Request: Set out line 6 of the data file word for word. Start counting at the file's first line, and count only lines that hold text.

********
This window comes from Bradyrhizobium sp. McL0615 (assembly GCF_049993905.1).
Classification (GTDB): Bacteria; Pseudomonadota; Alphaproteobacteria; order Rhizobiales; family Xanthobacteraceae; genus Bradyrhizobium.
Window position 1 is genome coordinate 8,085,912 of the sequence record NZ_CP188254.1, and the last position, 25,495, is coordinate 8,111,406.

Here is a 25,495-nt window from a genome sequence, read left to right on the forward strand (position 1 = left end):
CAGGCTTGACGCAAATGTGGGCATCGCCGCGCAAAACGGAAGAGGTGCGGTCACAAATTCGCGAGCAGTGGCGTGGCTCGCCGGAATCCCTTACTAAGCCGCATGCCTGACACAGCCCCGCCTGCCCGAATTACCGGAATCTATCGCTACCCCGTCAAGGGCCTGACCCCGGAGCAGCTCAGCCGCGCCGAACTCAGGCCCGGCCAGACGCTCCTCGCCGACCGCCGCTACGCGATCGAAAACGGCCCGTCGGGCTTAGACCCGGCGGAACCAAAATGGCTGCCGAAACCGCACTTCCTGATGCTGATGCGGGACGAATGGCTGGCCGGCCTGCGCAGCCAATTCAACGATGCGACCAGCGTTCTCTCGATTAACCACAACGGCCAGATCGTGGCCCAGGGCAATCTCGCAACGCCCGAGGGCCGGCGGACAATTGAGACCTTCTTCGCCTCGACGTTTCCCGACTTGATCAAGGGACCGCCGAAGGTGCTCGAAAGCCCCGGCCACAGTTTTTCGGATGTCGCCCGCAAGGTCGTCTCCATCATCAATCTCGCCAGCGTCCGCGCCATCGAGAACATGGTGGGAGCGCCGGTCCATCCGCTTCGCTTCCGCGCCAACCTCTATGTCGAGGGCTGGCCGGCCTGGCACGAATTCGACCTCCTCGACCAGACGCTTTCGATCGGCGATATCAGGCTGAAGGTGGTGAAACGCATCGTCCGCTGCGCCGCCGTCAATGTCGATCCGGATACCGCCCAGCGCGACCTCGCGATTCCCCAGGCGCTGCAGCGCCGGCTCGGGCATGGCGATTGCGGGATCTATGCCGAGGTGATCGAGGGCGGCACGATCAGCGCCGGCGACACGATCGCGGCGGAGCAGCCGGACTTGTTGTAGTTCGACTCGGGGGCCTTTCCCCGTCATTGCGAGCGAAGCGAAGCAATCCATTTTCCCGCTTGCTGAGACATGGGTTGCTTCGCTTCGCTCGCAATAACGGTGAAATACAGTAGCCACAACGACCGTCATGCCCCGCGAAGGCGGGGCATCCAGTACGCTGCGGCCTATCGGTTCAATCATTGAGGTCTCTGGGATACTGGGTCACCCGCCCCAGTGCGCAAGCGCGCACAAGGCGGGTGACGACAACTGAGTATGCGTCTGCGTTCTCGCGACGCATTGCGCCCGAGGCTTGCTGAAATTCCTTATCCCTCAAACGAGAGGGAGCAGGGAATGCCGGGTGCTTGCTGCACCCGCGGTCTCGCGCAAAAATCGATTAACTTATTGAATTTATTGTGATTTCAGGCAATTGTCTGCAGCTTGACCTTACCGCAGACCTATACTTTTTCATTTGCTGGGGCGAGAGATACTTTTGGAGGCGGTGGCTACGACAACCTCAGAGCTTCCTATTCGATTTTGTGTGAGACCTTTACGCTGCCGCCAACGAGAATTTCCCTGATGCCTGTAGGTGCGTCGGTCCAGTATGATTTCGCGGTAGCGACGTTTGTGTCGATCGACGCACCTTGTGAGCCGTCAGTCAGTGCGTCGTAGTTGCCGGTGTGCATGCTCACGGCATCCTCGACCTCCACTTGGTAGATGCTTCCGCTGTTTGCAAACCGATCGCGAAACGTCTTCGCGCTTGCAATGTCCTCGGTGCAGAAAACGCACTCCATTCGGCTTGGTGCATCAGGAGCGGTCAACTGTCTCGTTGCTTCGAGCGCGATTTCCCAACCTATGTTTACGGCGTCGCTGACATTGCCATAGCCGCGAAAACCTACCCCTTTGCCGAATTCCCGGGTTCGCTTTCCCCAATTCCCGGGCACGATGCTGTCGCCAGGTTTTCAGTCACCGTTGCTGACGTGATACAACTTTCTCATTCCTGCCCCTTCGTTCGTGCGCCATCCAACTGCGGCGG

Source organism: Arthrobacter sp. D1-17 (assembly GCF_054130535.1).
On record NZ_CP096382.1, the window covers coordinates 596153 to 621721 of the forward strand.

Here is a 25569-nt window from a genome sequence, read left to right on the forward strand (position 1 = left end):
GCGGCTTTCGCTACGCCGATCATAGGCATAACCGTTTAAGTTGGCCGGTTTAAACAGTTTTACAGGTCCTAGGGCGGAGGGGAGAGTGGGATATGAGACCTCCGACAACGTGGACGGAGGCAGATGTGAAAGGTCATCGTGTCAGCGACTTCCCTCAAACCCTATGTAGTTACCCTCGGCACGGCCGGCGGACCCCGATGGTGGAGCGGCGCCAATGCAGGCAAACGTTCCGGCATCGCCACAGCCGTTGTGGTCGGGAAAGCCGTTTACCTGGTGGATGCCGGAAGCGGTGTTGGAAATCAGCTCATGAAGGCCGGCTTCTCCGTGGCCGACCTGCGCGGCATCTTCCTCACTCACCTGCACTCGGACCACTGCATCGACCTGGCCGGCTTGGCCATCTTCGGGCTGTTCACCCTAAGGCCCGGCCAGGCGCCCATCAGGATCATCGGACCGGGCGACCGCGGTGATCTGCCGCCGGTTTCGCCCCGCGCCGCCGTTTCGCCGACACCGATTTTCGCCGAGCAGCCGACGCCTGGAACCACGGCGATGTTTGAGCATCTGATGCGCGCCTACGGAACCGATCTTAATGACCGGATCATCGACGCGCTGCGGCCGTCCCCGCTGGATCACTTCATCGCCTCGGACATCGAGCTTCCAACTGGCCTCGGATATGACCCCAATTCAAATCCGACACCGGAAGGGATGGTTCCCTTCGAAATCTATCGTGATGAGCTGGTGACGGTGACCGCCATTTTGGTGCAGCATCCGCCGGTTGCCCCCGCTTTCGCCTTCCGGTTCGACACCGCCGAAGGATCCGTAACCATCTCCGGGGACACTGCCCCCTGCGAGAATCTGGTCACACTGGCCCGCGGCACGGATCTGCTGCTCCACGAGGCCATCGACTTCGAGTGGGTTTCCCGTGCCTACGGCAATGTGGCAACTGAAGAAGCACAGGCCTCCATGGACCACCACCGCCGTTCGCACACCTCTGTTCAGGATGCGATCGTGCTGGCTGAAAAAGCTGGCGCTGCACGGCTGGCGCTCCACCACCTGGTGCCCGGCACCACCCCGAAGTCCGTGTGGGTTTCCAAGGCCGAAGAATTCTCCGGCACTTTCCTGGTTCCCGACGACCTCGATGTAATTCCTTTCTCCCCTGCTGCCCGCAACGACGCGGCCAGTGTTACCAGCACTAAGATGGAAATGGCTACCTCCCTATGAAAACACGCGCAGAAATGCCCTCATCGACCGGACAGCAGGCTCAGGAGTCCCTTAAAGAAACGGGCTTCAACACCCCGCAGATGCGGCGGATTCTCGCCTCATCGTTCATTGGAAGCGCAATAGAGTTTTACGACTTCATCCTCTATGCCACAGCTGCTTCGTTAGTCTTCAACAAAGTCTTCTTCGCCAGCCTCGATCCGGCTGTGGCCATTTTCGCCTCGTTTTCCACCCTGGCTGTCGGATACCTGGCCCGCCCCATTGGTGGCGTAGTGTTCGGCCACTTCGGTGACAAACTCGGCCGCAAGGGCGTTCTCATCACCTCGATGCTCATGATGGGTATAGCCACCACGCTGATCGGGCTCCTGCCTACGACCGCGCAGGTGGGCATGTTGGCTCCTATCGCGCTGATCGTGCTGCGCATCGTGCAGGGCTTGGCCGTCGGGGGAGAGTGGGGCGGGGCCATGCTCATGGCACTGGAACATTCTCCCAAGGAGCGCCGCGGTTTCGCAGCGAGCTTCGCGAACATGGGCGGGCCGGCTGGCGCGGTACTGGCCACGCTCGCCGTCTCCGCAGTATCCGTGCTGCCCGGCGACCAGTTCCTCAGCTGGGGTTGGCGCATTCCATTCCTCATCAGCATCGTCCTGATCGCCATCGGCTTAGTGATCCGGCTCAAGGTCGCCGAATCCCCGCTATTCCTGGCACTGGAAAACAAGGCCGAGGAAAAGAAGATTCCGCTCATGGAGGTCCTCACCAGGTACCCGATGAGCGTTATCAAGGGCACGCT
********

Source organism: Arthrobacter sp. D1-17 (assembly GCF_054130535.1).